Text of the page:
By David Finkelstein

There were two weight measurement systems in use when the United States Mint began copper coining operations in 1793, silver coining operations in 1794 and gold coining operations in 1795 --- Avoirdupois and Troy.  The Metric system was not in use yet, as it was first utilized in France in 1799, and officially sanctioned for use in the United States in 1866. 

So which system of measurement did the first United States Mint use?  The numerous documents and log, ledger and warrant books that are stored at the National Archives and Records Administration (or NARA) in Philadelphia provide the answer.  Figure 1 is the first entry in the Bullion Waste Book, and is dated July 18, 1794.  It specifies that the Bank of Maryland made the first silver bullion deposit.  The gross weight was 94,532 ounces 0 pennyweights (abbreviated as dwts), and its standard weight was 69,953 ounces 13 pennyweights.  Since the weight included pennyweights, the Troy weight system was used to record gross and standard weight, as the Avoirdupois weight system does not use the pennyweight measure.

(Editor's note:  click on either image to open a larger version)

 Figure 1 – Bullion Waste Book Entry: July 18, 1794

Troy weight is based on a pennyweight consisting of 24 grains, an ounce consisting of 20 pennyweights (480 grains), a pound consisting of 12 ounces, and a ton consisting of 2,450 pounds.  Avoirdupois weight is based on an ounce consisting of 16 drams or 437.5 grains, a pound consisting of 16 ounces, and a ton consisting of 2,000 pounds.

So one would think that the first United States Mint weighed metals utilizing Troy counterweights on an Equal Arm Beam Scale (invented around 5000 B.C.), a Steelyard (or Roman) Balance Scale (invented around 500 B.C.), or a Roberval Scale (invented around 1660).  If you thought that, you would be wrong.  Figure 2 is part of an entry in the Bullion Waste Book, dated August 24, 1794.  It specifies that the silver deposit made by the Bank of Maryland was not weighed correctly due to “the inaccuracy of the Avoirdupois weights by which it was first weighed”.  One can infer from this entry that the silver deposit was weighed on a scale that utilized Avoirdupois counterweights, then the Avoirdupois weight was manually converted to its Troy weight equivalent.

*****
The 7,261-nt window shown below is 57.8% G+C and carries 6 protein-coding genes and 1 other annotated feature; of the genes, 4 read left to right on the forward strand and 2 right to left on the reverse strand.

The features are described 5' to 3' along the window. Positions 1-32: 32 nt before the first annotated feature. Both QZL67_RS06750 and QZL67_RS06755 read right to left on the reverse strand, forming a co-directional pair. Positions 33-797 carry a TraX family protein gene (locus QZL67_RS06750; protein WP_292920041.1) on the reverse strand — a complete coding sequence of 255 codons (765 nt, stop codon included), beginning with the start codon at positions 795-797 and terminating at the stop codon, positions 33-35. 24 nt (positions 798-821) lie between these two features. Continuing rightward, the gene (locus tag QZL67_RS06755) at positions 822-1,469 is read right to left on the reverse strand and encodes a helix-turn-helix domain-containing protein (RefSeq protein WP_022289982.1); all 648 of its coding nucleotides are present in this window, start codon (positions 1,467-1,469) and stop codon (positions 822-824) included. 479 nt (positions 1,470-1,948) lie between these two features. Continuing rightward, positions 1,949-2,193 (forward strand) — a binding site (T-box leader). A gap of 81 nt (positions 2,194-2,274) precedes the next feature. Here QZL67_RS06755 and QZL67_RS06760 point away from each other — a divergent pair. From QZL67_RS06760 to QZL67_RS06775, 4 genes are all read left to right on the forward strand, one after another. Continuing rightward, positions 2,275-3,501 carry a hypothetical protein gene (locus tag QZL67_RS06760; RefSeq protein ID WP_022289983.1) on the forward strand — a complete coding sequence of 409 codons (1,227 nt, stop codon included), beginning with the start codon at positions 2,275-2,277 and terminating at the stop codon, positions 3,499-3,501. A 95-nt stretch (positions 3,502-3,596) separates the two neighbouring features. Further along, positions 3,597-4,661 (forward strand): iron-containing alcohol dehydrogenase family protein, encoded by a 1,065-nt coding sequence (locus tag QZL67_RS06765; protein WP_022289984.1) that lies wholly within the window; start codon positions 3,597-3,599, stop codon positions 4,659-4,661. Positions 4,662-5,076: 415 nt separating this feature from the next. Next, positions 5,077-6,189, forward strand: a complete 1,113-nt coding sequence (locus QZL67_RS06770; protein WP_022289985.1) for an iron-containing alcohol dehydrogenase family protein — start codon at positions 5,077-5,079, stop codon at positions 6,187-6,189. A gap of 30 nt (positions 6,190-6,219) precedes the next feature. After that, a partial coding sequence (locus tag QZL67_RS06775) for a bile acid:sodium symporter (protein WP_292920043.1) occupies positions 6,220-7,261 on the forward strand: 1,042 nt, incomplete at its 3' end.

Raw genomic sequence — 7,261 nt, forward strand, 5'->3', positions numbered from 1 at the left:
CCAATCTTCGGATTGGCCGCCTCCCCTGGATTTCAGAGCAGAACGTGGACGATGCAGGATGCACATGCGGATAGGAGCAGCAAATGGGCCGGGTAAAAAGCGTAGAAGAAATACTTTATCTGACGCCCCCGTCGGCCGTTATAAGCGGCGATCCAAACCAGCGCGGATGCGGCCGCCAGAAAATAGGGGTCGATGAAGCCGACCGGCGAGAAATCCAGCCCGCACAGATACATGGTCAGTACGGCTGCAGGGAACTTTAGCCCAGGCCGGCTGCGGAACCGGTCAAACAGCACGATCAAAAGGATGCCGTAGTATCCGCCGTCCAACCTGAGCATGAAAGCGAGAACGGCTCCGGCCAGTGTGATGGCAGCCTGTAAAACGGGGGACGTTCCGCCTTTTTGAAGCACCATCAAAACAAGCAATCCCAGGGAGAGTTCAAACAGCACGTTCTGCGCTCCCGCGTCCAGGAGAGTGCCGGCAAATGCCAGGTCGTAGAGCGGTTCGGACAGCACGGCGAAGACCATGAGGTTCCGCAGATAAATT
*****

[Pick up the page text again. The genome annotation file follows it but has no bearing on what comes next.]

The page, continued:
Figure 2 – Bullion Waste Book Entry: August 24, 1794

All weight entries made in the Register of Silver Bullion, the Register of Silver Deposits, the Register of Gold Bullion, the Register of Gold Deposits, the Bullion Journal, and the Bullion Waste Book specify a dwts or pennyweight component, therefore the weight was specified as Troy weight.  Although it seems illogical and counterproductive, it appears that the first United States Mint had a scale with Avoirdupois counterweights.  Once the Avoirdupois weight was determined, it was manually converted to its Troy weight equivalent.

So which system of measurement did the first United States Mint use?  The Mint utilized both the Avoirdupois and Troy weight systems.  By the way; what were the Register of Silver Bullion, the Register of Silver Deposits, the Register of Gold Bullion, the Register of Gold Deposits, the Bullion Journal, and the Bullion Waste Book ?  To be continued…